George P. Hartwick, III was not born with a silver spoon in his mouth. His father taught him that hard work is the only way to succeed in life. George was born and raised in Steelton, PA. Diversity is what Steelton is known for and where George learned to respect all walks of life. As a scholar-athlete, George was the wrestler with the most wins in the history of Steelton-Highspire High School. He also played football and baseball. In his life, nothing has ever come easy. He was the first in his family to graduate from college, which he had to pay for by working his way through school. George is a proud graduate of the Pennsylvania State University. One of the things most people would be surprised to learn about him is that he had a degenerative hip disease, called Perthes, and was required to wear leg braces for five years as a child. That experience confirmed to George that is was okay to be different.
Now in his third term as commissioner on the Dauphin County Board of Commissioners, George has primary oversight of the county's Human Services Department, Tax Assessment Office, Human Resources, Children and Youth, Juvenile Probation, Area Agency on Aging and other initiatives. He was nominated to serve as the Chairman of the County Commissioners Association of PA’s (CCAP) Human Services Committee. He was also elected as Pennsylvania’s representative to participate in the National Association of Counties’ (NACo) County Leadership Institute as well as to serve on NACo’s executive board and represent Pennsylvania. His strong leadership style and proactive, results-oriented approach led to his selection by fellow county commissioners across the state for the prestigious COMCARE "Commissioner of the Year Award" in 2011.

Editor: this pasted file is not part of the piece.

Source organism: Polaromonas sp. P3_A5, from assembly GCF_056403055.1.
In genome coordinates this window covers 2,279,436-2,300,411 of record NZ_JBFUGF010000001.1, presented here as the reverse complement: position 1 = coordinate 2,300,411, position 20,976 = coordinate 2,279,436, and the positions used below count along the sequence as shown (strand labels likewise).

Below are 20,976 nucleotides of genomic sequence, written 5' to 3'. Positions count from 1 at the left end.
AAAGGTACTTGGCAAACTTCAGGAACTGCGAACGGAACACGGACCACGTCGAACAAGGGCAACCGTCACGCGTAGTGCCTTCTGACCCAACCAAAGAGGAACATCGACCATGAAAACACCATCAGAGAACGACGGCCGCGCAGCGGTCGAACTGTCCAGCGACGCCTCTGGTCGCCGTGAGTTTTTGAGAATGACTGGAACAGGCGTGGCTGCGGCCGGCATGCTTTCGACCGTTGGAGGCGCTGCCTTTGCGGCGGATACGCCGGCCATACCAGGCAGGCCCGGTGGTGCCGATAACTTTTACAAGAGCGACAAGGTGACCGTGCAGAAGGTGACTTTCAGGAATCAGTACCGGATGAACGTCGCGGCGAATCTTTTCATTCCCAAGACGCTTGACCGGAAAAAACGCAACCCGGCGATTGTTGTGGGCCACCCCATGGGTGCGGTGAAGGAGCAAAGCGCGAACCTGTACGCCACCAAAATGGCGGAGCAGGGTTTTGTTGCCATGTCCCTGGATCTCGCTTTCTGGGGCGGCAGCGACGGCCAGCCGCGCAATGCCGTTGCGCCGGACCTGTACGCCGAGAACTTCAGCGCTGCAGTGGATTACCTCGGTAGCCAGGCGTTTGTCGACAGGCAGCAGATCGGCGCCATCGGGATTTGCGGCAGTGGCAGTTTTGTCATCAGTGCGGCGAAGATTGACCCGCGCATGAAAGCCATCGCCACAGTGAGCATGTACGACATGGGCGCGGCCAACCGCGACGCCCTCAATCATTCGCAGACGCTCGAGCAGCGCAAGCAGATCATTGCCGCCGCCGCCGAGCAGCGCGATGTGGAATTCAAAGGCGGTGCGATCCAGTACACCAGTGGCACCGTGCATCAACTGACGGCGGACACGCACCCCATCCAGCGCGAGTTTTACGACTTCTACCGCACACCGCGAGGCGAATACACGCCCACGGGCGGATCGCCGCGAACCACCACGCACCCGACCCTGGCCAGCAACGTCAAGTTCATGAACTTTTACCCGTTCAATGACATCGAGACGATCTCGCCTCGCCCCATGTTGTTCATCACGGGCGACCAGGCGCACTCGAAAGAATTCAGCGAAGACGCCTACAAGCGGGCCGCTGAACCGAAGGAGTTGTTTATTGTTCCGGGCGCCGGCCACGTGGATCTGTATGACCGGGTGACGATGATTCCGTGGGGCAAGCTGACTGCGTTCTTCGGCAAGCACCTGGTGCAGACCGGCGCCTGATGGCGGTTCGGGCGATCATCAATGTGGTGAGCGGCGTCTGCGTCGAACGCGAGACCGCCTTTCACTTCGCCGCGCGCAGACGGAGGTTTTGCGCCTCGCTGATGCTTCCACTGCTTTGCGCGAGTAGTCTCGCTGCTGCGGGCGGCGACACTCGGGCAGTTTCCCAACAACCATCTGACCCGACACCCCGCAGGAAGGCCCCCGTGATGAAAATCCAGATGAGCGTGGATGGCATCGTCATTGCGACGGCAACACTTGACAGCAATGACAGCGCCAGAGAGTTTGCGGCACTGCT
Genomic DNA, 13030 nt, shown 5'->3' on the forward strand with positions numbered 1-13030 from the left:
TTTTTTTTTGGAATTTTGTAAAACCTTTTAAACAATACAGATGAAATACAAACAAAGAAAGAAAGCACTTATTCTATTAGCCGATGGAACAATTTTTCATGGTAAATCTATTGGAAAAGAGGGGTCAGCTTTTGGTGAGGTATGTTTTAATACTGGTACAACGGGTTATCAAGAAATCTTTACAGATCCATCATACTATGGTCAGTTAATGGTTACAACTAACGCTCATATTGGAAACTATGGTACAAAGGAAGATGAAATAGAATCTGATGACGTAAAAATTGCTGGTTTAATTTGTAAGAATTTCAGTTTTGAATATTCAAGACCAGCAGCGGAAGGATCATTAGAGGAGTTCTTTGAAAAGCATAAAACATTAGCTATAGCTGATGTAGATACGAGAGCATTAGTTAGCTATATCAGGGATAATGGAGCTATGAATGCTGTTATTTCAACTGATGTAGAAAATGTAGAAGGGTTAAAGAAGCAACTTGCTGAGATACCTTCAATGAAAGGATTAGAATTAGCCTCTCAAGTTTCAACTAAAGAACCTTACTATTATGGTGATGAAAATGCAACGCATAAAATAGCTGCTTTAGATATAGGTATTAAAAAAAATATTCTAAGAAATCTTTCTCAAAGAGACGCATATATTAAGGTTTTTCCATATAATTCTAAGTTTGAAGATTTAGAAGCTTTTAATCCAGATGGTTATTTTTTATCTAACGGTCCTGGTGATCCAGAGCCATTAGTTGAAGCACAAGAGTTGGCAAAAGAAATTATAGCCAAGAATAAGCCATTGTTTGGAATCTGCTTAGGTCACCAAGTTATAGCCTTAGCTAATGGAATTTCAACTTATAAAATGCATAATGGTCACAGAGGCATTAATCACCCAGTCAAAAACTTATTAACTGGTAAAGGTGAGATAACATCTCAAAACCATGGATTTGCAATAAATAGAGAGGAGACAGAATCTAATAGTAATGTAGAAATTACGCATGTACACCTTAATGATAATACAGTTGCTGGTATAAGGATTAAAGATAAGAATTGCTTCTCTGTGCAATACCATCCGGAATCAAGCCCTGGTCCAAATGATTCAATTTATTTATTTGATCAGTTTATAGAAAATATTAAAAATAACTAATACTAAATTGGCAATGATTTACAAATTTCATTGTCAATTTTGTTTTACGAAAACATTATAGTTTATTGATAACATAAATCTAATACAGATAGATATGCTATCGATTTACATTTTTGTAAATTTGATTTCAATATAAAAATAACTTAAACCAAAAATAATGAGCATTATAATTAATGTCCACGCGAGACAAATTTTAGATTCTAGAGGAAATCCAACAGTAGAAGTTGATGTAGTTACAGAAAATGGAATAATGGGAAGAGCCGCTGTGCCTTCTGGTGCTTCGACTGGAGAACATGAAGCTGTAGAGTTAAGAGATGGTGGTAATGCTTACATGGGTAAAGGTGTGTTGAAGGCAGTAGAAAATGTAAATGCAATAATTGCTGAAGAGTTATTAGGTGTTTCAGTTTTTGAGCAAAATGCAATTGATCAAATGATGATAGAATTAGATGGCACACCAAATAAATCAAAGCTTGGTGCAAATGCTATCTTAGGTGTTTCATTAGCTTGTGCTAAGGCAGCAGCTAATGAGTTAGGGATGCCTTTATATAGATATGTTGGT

George received the 2014 Governor’s Award for Local Government Excellence in recognition of his contribution to local government in Pennsylvania. His hard work on behalf of the Dauphin County Democratic Committee earned him the 2014 Chairman’s Award. He was also honored by the Harrisburg Regional Chamber and CREDC with the 2006 "Government Leader of the Year" Award, along with his two fellow board members. They also received the "Helping Hand" Award from Big Brothers/Big Sisters of the Capital Region, multiple "Waste Watcher" Awards from the state Department of Environmental Protection, and were named "Champions of Diversity" by the Institute for Cultural Partnerships. Other various awards include: Pennsylvania Citizens for Better Libraries (PCBL) Local Public Official Award, S.W.A.N. Collaboration Award, the Harambee Recognition Award of the Nguzo Saba Ujoma-Unity, and Electorate for President Obama Electoral College, among other awards.